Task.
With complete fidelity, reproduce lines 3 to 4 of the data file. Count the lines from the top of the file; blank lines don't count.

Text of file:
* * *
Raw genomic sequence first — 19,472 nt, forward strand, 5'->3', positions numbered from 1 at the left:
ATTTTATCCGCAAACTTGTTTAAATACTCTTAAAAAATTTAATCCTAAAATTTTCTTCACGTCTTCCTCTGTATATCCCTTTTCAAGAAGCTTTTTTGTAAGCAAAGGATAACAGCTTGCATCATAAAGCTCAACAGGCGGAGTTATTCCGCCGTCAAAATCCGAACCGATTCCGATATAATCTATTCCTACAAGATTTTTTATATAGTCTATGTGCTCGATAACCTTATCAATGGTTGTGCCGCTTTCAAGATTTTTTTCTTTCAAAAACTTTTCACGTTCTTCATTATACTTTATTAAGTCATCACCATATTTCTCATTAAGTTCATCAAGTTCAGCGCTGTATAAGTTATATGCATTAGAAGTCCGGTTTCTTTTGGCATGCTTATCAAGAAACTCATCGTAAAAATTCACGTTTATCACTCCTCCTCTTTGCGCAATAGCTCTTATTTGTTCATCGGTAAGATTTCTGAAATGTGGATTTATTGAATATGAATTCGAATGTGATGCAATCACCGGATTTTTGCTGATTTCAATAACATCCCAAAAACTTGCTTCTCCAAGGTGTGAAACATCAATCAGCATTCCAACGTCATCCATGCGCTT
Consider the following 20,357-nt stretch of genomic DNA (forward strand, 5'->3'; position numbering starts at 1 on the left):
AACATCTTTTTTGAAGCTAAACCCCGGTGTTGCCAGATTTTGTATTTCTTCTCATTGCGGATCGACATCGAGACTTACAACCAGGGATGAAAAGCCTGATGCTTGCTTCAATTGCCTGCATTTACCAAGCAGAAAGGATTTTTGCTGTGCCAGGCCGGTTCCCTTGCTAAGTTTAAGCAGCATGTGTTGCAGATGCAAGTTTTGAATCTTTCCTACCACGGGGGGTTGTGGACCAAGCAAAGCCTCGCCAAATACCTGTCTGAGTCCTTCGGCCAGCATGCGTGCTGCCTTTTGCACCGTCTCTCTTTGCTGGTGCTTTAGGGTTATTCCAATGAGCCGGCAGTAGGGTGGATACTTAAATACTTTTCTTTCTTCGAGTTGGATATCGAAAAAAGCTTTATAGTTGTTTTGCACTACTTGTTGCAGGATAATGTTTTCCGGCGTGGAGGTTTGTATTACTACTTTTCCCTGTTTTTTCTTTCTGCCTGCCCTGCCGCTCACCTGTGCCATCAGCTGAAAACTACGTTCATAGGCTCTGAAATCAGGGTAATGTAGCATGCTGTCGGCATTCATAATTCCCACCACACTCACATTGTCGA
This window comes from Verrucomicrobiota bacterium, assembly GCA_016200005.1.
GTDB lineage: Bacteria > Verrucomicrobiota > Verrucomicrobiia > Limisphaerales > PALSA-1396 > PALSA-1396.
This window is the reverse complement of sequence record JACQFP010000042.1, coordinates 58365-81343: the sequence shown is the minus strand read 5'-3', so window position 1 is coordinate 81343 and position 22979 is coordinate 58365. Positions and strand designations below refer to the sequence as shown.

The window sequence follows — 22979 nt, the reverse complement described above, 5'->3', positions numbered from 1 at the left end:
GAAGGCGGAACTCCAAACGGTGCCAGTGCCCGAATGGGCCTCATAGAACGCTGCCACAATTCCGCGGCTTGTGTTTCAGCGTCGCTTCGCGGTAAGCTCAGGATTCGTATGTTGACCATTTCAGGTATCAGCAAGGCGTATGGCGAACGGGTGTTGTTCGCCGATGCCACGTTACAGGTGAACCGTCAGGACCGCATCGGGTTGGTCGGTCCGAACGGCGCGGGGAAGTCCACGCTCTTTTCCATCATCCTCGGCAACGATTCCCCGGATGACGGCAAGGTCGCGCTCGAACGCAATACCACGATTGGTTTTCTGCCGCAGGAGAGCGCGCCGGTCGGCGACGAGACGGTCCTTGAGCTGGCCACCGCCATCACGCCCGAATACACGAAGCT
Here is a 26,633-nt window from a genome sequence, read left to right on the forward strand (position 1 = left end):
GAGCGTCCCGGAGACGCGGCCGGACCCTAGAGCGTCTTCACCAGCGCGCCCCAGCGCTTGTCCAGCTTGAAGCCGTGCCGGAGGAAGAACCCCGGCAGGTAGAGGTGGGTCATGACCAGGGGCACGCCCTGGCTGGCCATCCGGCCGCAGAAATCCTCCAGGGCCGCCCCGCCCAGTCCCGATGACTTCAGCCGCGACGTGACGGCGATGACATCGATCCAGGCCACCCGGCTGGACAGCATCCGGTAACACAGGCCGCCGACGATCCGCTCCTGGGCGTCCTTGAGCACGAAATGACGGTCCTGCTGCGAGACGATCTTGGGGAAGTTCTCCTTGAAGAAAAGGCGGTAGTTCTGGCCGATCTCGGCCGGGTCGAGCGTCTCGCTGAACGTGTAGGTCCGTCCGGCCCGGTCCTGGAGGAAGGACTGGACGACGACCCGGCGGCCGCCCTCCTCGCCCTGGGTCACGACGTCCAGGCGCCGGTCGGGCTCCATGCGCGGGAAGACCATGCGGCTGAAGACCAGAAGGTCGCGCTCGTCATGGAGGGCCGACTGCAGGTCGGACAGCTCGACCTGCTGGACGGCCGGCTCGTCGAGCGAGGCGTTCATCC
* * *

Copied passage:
Consider the following 20,357-nt stretch of genomic DNA (forward strand, 5'->3'; position numbering starts at 1 on the left):
AACATCTTTTTTGAAGCTAAACCCCGGTGTTGCCAGATTTTGTATTTCTTCTCATTGCGGATCGACATCGAGACTTACAACCAGGGATGAAAAGCCTGATGCTTGCTTCAATTGCCTGCATTTACCAAGCAGAAAGGATTTTTGCTGTGCCAGGCCGGTTCCCTTGCTAAGTTTAAGCAGCATGTGTTGCAGATGCAAGTTTTGAATCTTTCCTACCACGGGGGGTTGTGGACCAAGCAAAGCCTCGCCAAATACCTGTCTGAGTCCTTCGGCCAGCATGCGTGCTGCCTTTTGCACCGTCTCTCTTTGCTGGTGCTTTAGGGTTATTCCAATGAGCCGGCAGTAGGGTGGATACTTAAATACTTTTCTTTCTTCGAGTTGGATATCGAAAAAAGCTTTATAGTTGTTTTGCACTACTTGTTGCAGGATAATGTTTTCCGGCGTGGAGGTTTGTATTACTACTTTTCCCTGTTTTTTCTTTCTGCCTGCCCTGCCGCTCACCTGTGCCATCAGCTGAAAACTACGTTCATAGGCTCTGAAATCAGGGTAATGTAGCATGCTGTCGGCATTCATAATTCCCACCACACTCACATTGTCGA